You don’t say Nu, it is a noise just like a click with the tongue or snap of the finger. I know it’s a lot of fun to show how the whole world got it wrong, but usually, when something is common practice, the focus of our Chachamim was to realize its merit. Continue Nuing.August 14, 2011 6:36 pm at 6:36 pm #797454Abe CohenParticipant
Haleivi: If someone asks you in middle of the tefilla (when you can’t speak out) whether your glasses are old or new, can you say “new”? How is that different than saying the same “new” (nu) to signify something?August 14, 2011 6:50 pm at 6:50 pm #797455MichaelCMember
The Talmud is Berochos says you are not allowed to talk during davening.
This includes the words Nu that is a Hebrew word.August 14, 2011 7:34 pm at 7:34 pm #797456
Michael, What difference does it make if it is a Hebrew word or a word in another language? (Or even if it were a made-up word, for that matter.)August 14, 2011 7:37 pm at 7:37 pm #797457uneeqMember
You are correct that there’s a difference between talking in davening and talking after washing. However, talking after washing according to S”A for even random things is completely fine as long as you don’t forget about the bread (he says ‘Tov’ lehachmir). But according to the Rama, any talking or even not saying hamotzi within a time frame of walking 11 amos, will be considered not lecatchila. A suggested option to be machmir is to not dry your hands until you get to the table, as the netila goes after the drying, and therefore you can walk more than 11 amos that way.August 14, 2011 7:57 pm at 7:57 pm #797458chanieMemberAugust 14, 2011 8:56 pm at 8:56 pm #797459hello99Participant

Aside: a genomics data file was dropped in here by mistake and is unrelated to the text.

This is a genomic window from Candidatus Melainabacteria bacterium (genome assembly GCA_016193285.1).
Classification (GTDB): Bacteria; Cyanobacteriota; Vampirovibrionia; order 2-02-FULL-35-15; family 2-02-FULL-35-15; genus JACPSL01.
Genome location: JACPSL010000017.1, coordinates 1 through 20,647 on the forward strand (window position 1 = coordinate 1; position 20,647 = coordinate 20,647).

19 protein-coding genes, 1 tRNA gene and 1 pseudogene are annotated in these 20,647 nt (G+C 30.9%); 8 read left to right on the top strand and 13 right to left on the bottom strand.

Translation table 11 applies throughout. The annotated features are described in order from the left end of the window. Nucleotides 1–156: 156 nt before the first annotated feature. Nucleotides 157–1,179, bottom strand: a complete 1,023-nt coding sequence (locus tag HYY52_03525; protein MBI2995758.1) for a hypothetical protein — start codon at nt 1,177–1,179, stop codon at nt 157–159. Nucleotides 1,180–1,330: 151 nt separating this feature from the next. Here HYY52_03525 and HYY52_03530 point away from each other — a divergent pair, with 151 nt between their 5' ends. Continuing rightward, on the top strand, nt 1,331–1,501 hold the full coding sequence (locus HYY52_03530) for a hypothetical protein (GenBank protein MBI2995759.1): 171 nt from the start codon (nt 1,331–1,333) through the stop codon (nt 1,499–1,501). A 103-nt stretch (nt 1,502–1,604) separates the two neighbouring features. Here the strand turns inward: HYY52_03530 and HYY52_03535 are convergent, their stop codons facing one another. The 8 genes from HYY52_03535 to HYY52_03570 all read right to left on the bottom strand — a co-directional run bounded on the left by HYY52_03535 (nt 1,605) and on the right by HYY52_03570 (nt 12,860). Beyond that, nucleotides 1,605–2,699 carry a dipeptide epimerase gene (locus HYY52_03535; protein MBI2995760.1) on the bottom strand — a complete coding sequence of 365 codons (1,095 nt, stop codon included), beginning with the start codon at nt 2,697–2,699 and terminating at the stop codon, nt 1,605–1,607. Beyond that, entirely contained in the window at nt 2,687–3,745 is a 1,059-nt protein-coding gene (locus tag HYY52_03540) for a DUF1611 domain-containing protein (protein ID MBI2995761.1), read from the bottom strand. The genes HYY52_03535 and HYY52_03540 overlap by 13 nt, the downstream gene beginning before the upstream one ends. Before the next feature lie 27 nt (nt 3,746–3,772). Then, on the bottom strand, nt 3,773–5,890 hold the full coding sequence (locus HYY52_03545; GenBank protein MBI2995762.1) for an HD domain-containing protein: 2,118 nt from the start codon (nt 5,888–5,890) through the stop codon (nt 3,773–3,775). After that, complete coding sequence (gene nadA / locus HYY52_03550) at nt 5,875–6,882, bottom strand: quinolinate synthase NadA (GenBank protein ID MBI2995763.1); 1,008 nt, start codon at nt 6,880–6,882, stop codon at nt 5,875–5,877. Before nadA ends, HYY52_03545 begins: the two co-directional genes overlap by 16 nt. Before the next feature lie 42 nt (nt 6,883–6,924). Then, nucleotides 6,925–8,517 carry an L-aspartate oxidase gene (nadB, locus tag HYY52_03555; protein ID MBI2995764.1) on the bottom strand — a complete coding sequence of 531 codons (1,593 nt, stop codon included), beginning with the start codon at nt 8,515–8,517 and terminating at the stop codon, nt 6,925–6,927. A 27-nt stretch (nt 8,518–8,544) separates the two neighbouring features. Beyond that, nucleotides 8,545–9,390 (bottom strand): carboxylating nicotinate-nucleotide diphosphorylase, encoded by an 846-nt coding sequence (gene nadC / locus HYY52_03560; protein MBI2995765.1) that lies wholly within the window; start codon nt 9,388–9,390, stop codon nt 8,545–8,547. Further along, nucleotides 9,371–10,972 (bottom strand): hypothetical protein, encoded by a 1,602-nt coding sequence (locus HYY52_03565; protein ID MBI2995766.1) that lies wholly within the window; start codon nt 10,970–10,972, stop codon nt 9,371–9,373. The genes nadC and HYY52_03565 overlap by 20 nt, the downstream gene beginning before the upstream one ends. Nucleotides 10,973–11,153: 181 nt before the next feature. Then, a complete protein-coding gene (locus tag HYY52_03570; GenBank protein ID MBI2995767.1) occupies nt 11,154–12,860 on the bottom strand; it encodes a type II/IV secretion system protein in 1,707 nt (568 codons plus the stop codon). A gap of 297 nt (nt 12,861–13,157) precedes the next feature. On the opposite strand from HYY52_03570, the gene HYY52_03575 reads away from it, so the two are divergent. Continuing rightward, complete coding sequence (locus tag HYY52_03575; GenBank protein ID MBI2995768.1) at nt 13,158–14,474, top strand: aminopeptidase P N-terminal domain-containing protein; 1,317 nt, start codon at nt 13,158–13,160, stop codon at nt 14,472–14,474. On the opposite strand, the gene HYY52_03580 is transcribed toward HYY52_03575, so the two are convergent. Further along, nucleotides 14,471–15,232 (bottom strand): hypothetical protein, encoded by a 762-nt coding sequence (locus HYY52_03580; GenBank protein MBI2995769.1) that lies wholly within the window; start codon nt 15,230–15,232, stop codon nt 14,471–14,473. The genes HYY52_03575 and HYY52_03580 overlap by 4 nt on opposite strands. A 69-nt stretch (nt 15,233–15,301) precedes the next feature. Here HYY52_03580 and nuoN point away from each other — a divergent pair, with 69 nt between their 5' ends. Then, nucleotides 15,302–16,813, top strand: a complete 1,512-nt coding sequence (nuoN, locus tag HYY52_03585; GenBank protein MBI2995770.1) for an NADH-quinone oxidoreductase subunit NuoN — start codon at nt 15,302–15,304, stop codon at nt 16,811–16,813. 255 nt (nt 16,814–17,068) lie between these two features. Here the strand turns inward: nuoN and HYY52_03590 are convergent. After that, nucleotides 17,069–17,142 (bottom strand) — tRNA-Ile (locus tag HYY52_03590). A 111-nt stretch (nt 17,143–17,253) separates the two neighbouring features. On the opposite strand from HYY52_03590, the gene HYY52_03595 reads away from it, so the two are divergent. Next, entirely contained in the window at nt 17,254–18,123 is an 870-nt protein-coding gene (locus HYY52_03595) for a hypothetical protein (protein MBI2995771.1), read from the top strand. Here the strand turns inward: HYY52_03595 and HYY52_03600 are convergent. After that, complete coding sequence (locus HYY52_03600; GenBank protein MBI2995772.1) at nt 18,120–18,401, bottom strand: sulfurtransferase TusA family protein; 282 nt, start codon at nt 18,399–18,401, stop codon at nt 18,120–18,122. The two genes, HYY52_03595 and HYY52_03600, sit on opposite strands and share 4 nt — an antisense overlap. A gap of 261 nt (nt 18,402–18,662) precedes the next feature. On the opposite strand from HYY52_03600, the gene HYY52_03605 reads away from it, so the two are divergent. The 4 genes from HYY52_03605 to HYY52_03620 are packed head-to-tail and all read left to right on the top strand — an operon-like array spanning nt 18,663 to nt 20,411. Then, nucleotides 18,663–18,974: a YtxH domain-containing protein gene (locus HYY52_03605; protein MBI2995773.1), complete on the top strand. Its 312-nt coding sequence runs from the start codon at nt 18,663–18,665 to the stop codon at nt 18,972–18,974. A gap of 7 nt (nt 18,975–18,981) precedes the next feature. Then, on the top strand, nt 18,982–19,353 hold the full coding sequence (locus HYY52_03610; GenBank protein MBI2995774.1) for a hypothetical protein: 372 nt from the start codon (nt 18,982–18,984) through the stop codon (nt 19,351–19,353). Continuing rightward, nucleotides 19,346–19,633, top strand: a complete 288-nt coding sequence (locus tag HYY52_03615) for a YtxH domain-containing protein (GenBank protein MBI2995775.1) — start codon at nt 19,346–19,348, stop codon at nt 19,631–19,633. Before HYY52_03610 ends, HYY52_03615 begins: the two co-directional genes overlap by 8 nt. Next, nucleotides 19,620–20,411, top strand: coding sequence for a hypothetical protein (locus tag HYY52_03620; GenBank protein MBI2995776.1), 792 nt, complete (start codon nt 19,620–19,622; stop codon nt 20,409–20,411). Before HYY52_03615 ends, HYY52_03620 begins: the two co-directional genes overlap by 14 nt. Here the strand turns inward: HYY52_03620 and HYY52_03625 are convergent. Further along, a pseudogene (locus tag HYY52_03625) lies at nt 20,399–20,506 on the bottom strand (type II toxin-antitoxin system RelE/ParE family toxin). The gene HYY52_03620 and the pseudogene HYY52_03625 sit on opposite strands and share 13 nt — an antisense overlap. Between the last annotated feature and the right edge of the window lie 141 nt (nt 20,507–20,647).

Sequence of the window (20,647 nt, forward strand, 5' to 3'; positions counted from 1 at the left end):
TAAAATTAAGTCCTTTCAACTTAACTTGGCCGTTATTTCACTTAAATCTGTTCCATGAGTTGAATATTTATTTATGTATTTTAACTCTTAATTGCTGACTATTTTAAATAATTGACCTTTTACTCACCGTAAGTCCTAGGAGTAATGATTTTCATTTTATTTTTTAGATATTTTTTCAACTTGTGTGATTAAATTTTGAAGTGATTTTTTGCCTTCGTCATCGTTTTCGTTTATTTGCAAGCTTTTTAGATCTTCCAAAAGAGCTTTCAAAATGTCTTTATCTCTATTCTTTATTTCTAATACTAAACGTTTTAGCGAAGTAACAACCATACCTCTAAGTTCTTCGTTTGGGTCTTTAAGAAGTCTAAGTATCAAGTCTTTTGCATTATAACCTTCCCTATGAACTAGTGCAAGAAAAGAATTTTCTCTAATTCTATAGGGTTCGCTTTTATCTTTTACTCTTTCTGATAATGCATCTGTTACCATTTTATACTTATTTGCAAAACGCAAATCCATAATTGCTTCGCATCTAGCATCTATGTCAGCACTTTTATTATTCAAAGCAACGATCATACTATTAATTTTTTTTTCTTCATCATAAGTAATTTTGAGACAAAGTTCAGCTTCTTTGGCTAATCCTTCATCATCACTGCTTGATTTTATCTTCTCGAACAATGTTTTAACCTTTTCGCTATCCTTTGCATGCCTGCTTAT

MichaelC “This includes the words Nu that is a Hebrew word”
actually, it is not Hebrew. However, it is in the Russian dictionary and presumably entered our vernacular through Yiddish. Correct me if I’m wrong, but Sefardim rarely use itAugust 14, 2011 9:13 pm at 9:13 pm #797460cherrybimParticipant
But chassidem hold that for some reason one may repeat the word “knee” and it’s not a hefsik.August 14, 2011 10:33 pm at 10:33 pm #797461mustangriderMember
“Yalla! Nu!!!”August 14, 2011 10:37 pm at 10:37 pm #797462HaLeiViParticipant
There is no Hebrew word Nu. Those that pronounce the Kamatz as Koomitz, say Nee.August 14, 2011 11:26 pm at 11:26 pm #797463mw13Participant
I believe that “nu”ing is (in some cases) considered less of a hefsek than speaking is. That’s why we are noheg to say “nu” instead “please get the knife/salt/etc”.
“If someone asks you in middle of the tefilla (when you can’t speak out) whether your glasses are old or new, can you say “new”? How is that different than saying the same “new” (nu) to signify something?”
Because by “new” you are intending to say a word, and by “nu” you’re not.August 15, 2011 5:12 am at 5:12 am #797464am yisrael chaiParticipant
One can have a whole non-verbal conversation through gesturing, pointing, mouthing, signing, etc….or can one?